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About Rana Awdish
After suffering a sudden critical illness herself, she has special interest in improving empathy through connection and communication. She lectures to physicians, health care leaders and medical schools across the country. She was awarded the Speak-Up Hero award in 2014 for her work establishing a workshop based program called CLEAR (Connect, Listen, Emphasize, Align, Respect), which trains faculty and trainees in relationship-based communication skills utilizing improvisational actors. She was named Henry Ford Hospital's Critical Care Teacher of the Year in 2016. She was awarded the Compassionate Caregiver of the Year award by the Schwartz Center for Compassionate Healthcare in 2017 and was named Physician of the Year by Press Ganey that same year. She has been featured in the Times, the Telegraph, the Daily Mail, the BBC, the Guardian, NPR and the Washington Post. Her New England Journal of Medicine Perspectives article, A View from the Edge, went viral garnering over 100,000 views and is ranked in the 99th percentile for reach.
She lives in Michigan with her husband Randy, their son Walt, a very old tabby cat named Lexy and a baby Ragdoll kitten named Delphine. Her hobbies include Ashtanga yoga, cooking and oil painting.
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A riveting first-hand account of a physician who's suddenly a dying patient, In Shock "searches for a glimmer of hope in life’s darkest moments, and finds it.” —The Washington Post
Dr. Rana Awdish never imagined that an emergency trip to the hospital would result in hemorrhaging nearly all of her blood volume and losing her unborn first child. But after her first visit, Dr. Awdish spent months fighting for her life, enduring consecutive major surgeries and experiencing multiple overlapping organ failures. At each step of the recovery process, Awdish was faced with something even more unexpected: repeated cavalier behavior from her fellow physicians—indifference following human loss, disregard for anguish and suffering, and an exacting emotional distance.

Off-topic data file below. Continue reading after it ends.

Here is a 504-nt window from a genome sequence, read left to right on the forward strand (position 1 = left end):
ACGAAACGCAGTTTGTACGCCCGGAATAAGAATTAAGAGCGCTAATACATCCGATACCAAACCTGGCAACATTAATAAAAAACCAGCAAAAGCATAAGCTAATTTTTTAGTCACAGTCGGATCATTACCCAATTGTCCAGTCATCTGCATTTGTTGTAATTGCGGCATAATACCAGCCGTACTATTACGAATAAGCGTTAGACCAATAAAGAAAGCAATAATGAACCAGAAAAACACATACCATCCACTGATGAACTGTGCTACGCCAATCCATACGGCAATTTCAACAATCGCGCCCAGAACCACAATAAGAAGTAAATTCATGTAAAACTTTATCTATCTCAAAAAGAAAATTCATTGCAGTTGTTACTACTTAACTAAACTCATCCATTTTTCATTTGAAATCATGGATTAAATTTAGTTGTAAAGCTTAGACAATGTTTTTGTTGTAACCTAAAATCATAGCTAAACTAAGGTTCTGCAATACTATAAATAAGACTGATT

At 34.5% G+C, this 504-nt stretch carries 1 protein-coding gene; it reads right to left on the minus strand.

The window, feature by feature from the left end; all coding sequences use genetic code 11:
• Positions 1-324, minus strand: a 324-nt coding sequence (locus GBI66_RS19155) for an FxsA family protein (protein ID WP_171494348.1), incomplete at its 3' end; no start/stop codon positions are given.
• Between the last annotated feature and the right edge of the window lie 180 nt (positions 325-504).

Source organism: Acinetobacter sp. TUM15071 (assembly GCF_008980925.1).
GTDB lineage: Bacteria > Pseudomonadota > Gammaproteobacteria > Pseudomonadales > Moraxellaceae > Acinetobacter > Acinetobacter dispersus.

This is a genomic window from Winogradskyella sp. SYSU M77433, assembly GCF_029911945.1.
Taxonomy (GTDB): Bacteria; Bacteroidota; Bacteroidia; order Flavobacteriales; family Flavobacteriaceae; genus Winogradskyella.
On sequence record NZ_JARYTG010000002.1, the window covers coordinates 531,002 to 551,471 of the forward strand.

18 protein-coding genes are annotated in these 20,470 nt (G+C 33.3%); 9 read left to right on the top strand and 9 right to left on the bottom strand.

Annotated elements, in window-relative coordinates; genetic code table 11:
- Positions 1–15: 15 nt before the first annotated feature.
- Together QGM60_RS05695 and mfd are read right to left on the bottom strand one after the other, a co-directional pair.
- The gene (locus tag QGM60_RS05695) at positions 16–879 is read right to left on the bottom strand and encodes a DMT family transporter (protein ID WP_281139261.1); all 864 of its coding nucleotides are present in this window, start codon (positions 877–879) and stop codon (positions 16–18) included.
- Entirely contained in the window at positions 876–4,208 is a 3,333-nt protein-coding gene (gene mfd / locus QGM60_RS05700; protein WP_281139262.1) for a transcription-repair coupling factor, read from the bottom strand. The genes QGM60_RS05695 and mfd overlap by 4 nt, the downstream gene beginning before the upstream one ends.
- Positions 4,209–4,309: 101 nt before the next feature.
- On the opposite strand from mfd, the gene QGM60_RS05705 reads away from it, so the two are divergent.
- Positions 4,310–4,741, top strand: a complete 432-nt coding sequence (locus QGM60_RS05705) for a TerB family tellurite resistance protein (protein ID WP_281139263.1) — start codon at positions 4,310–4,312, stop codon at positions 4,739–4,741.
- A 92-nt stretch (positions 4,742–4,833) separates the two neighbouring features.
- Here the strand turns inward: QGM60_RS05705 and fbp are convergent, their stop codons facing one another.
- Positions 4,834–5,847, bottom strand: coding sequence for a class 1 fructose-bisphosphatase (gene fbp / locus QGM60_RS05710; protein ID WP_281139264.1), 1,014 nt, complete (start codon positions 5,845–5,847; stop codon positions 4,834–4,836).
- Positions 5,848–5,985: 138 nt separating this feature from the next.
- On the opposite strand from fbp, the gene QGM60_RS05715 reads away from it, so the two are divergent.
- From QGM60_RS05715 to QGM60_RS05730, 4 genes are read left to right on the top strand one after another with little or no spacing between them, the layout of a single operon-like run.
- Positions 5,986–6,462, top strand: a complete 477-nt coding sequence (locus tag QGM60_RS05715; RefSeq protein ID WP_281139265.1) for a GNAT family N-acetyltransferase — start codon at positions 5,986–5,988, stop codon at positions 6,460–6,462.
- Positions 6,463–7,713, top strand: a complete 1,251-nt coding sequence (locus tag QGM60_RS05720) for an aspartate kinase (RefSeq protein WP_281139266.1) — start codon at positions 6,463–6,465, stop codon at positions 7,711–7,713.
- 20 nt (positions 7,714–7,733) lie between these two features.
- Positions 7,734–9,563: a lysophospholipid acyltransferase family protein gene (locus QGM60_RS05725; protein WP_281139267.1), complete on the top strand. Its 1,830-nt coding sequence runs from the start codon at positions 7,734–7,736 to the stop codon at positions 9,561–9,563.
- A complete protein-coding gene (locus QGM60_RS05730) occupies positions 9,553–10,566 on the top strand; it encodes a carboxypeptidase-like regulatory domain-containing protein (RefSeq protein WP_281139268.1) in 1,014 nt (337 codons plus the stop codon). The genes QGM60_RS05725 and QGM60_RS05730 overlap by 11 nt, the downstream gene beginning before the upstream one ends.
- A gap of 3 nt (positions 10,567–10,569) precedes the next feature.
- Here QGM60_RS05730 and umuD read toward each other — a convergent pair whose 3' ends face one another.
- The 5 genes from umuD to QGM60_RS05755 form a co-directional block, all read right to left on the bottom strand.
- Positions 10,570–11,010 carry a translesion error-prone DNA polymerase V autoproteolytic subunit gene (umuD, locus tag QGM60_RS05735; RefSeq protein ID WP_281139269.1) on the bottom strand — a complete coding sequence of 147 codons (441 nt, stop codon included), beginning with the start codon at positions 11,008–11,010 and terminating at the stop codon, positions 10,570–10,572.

Hauntingly perceptive and beautifully written, In Shock allows the reader to transform alongside Awidsh and watch what she discovers in our carefully-cultivated, yet often misguided, standard of care. Awdish comes to understand the fatal flaws in her profession and in her own past actions as a physician while achieving, through unflinching presence, a crystalline vision of a new and better possibility for us all.
As Dr. Awdish finds herself up against the same self-protective partitions she was trained to construct as a medical student and physician, she artfully illuminates the dysfunction of disconnection. Shatteringly personal, and yet wholly universal, she offers a brave road map for anyone navigating illness while presenting physicians with a new paradigm and rationale for embracing the emotional bond between doctor and patient.